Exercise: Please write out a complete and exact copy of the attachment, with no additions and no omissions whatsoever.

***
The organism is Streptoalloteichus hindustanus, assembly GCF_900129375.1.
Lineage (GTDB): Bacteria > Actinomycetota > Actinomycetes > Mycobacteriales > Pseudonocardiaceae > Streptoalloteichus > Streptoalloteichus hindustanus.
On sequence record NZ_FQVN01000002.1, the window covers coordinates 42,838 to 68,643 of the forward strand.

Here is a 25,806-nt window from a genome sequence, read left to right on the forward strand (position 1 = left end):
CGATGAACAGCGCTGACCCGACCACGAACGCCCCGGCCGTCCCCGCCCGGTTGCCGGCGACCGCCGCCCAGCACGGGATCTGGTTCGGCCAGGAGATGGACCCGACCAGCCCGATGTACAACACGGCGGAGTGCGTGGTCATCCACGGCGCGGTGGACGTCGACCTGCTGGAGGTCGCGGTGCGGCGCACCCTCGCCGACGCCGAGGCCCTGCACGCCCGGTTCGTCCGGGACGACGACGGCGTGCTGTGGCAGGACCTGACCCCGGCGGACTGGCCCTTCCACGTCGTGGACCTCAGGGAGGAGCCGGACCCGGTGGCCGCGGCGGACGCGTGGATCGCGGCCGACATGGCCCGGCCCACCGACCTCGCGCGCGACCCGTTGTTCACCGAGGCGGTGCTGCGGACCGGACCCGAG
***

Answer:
The organism is Streptoalloteichus hindustanus, assembly GCF_900129375.1.
Lineage (GTDB): Bacteria > Actinomycetota > Actinomycetes > Mycobacteriales > Pseudonocardiaceae > Streptoalloteichus > Streptoalloteichus hindustanus.
On sequence record NZ_FQVN01000002.1, the window covers coordinates 42,838 to 68,643 of the forward strand.

Here is a 25,806-nt window from a genome sequence, read left to right on the forward strand (position 1 = left end):
CGATGAACAGCGCTGACCCGACCACGAACGCCCCGGCCGTCCCCGCCCGGTTGCCGGCGACCGCCGCCCAGCACGGGATCTGGTTCGGCCAGGAGATGGACCCGACCAGCCCGATGTACAACACGGCGGAGTGCGTGGTCATCCACGGCGCGGTGGACGTCGACCTGCTGGAGGTCGCGGTGCGGCGCACCCTCGCCGACGCCGAGGCCCTGCACGCCCGGTTCGTCCGGGACGACGACGGCGTGCTGTGGCAGGACCTGACCCCGGCGGACTGGCCCTTCCACGTCGTGGACCTCAGGGAGGAGCCGGACCCGGTGGCCGCGGCGGACGCGTGGATCGCGGCCGACATGGCCCGGCCCACCGACCTCGCGCGCGACCCGTTGTTCACCGAGGCGGTGCTGCGGACCGGACCCGAG